The Effect of Color Filters in Photosynthesis

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Plants fare poorly when illuminated only with green light.

Measuring the effects of light color on photosynthesis is a fun and simple experiment for middle or high school students. By growing the plants beneath color filters, you can determine which color of light produces optimal growth.



Visible light is a form of electromagnetic radiation with wavelengths ranging from 400 to 750 nanometers, where a nanometer is one-billionth of a meter. With a wavelength of about 400 nanometers, violet light is at one end of this region while red light is at the other. Colors like green, yellow and orange lie in between. To select for certain colors of light, you can buy color filters from science or educational supply stores -- or make your own by using colored plastic.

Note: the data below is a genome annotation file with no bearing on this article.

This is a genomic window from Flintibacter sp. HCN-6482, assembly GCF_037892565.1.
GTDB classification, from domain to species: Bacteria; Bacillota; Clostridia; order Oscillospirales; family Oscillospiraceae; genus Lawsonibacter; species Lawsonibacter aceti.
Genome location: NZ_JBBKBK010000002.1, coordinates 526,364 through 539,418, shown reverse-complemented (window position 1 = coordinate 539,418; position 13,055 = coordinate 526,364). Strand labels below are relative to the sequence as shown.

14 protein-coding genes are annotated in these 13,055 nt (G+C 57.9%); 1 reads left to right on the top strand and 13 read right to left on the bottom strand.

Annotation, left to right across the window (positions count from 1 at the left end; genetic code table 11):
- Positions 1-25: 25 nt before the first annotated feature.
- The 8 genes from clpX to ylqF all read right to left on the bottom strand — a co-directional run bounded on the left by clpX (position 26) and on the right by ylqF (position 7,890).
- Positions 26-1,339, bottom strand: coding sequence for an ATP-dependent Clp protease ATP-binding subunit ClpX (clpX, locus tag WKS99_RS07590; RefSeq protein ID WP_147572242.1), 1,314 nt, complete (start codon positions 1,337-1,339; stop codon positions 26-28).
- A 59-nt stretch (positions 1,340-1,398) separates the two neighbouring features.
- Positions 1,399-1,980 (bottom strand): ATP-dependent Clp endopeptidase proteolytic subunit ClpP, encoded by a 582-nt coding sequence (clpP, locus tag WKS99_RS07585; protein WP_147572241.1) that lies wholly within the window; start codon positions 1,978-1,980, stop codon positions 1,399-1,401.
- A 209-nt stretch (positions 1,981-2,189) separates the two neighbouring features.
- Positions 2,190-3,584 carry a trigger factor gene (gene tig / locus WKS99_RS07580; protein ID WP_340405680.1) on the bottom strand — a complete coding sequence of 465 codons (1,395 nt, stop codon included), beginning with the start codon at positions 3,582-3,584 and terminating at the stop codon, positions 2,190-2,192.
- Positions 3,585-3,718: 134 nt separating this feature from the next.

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The first step in photosynthesis is the absorption of light by pigments like chlorophyll a and chlorophyll b. Each pigment absorbs certain colors of light more efficiently than others do. Chlorophyll a and b preferentially absorb blue, violet and red light; carotenoids help to extend the range of colors absorbed by the leaf, but ultimately green light is poorly absorbed. Chlorophyll molecules reflect green light, which is why plant leaves appear green.



Plants grown under blue, violet or red light should outperform plants grown only under green light. Plants under green light will not be able to use most of the light energy that strikes their leaves, so they will grow poorly or even die.



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